the energy of a body or a system with respect to the motion of the body or of the particles in the system.
dragon energyRead more in this article about some frequently asked questions and fun facts related to our definitions.
IDGTRead more in this article about some frequently asked questions and fun facts related to our definitions.
- kinesthetic sense,
- kinetic art,
- kinetic friction,
- kinetic potential,
- kinetic theory,
- kinetic theory of gases,
- kinetic theory of heat
Compare potential energy.
Origin of kinetic energy
First recorded in 1865–70
Dictionary.com Unabridged Based on the Random House Unabridged Dictionary, © Random House, Inc. 2019
the energy of motion of a body, equal to the work it would do if it were brought to rest The translational kinetic energy depends on motion through space, and for a rigid body of constant mass is equal to the product of half the mass times the square of the speed. The rotational kinetic energy depends on rotation about an axis, and for a body of constant moment of inertia is equal to the product of half the moment of inertia times the square of the angular velocity. In relativistic physics kinetic energy is equal to the product of the increase of mass caused by motion times the square of the speed of light. The SI unit is the joule but the electronvolt is often used in atomic physicsSymbol: E k, K, T Abbreviation: KE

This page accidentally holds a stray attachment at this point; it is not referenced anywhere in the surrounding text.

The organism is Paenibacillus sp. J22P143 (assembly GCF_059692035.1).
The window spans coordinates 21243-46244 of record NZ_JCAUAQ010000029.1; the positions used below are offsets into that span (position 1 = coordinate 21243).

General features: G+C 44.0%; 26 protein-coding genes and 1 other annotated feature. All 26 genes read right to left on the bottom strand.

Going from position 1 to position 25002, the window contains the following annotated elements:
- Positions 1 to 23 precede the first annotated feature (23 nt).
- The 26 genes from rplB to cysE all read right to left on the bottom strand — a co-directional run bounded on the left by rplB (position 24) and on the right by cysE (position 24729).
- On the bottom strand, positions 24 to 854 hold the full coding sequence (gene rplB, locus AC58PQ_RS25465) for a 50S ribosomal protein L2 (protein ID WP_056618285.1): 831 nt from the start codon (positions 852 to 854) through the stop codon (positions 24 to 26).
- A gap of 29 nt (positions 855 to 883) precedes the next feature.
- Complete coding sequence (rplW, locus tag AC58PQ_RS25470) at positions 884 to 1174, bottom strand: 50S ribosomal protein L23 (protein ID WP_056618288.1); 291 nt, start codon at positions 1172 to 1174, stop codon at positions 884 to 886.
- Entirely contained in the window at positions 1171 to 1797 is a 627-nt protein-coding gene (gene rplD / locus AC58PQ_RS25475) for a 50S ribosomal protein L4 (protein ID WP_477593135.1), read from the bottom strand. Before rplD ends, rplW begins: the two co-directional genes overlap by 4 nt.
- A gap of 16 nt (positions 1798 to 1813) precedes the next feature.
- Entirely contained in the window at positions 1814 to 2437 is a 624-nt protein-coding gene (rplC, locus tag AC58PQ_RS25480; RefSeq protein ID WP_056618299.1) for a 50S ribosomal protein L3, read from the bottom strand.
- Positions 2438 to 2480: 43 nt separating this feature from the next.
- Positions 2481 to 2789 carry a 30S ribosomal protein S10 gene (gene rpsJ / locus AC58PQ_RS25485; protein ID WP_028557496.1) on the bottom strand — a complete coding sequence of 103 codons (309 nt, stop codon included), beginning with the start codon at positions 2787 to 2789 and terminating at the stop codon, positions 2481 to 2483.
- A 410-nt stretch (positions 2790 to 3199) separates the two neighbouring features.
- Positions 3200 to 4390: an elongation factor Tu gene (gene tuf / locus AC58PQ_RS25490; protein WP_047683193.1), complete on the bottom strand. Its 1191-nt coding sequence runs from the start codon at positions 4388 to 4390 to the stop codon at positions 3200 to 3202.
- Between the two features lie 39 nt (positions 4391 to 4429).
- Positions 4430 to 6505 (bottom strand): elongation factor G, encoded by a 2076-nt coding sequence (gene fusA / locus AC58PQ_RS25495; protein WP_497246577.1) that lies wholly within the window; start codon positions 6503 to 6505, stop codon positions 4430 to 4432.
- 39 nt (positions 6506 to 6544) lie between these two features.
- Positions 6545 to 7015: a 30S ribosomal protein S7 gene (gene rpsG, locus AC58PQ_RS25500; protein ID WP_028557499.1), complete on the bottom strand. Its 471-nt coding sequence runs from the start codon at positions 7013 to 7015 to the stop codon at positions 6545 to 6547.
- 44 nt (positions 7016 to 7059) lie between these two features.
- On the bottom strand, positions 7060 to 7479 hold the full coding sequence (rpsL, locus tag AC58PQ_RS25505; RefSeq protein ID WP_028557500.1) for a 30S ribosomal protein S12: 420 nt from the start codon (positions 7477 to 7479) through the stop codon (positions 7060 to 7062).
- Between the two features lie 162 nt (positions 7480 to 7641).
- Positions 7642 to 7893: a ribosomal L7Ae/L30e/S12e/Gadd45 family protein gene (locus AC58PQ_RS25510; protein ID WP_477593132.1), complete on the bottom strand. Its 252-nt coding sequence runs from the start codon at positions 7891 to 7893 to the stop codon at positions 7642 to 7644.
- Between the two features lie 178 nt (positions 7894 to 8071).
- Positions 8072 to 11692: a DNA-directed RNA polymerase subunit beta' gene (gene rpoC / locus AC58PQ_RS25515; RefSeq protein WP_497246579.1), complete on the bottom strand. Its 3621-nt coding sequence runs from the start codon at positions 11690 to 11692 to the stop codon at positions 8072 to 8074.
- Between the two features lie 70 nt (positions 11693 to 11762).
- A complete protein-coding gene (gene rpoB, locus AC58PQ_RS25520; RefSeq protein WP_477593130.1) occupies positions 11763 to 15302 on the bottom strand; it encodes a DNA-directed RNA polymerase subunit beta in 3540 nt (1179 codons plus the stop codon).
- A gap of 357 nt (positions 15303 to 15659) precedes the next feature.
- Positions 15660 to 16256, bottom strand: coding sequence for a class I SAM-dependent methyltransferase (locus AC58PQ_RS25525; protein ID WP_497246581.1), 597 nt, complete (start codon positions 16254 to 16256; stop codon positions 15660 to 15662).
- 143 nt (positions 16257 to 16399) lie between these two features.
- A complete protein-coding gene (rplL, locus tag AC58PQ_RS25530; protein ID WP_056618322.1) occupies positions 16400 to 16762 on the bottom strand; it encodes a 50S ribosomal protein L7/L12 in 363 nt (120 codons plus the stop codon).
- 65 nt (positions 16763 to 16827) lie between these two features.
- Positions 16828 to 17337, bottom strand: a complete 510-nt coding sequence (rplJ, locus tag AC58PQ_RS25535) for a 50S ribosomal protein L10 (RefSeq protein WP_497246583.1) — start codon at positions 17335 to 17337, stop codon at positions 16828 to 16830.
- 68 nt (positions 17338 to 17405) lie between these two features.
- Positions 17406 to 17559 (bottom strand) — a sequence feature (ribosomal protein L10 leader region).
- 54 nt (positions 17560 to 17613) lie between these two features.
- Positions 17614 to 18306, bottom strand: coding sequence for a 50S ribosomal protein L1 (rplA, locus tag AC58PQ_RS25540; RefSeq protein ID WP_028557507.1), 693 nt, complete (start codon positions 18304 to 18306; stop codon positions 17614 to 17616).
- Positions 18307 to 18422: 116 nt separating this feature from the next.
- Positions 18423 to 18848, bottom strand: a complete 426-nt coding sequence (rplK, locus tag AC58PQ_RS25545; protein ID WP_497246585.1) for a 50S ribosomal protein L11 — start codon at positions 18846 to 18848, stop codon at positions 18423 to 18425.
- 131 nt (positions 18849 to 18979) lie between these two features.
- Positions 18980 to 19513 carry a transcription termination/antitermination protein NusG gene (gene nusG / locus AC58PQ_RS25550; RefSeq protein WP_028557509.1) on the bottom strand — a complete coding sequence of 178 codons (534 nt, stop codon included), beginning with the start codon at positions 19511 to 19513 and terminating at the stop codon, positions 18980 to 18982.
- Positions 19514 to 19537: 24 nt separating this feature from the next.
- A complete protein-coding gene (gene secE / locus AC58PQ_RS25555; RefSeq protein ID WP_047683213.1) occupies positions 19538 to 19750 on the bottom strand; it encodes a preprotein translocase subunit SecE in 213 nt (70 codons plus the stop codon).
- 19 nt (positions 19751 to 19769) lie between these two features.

Collins English Dictionary - Complete & Unabridged 2012 Digital Edition © William Collins Sons & Co. Ltd. 1979, 1986 © HarperCollins Publishers 1998, 2000, 2003, 2005, 2006, 2007, 2009, 2012
The energy possessed by a body because of its motion, equal to one half the mass of the body times the square of its speed.
The American Heritage® Stedman's Medical Dictionary Copyright © 2002, 2001, 1995 by Houghton Mifflin Company. Published by Houghton Mifflin Company.
The energy possessed by a system or object as a result of its motion. The kinetic energy of objects with mass is dependent upon the velocity and mass of the object, while the energy of waves depends on their velocity, frequency, and amplitude, as well as the density of the medium if there is one (as with ocean waves). Compare potential energy.
The American Heritage® Science Dictionary Copyright © 2011. Published by Houghton Mifflin Harcourt Publishing Company. All rights reserved.
The energy an object has because of its motion.
The New Dictionary of Cultural Literacy, Third Edition Copyright © 2005 by Houghton Mifflin Harcourt Publishing Company. Published by Houghton Mifflin Harcourt Publishing Company. All rights reserved.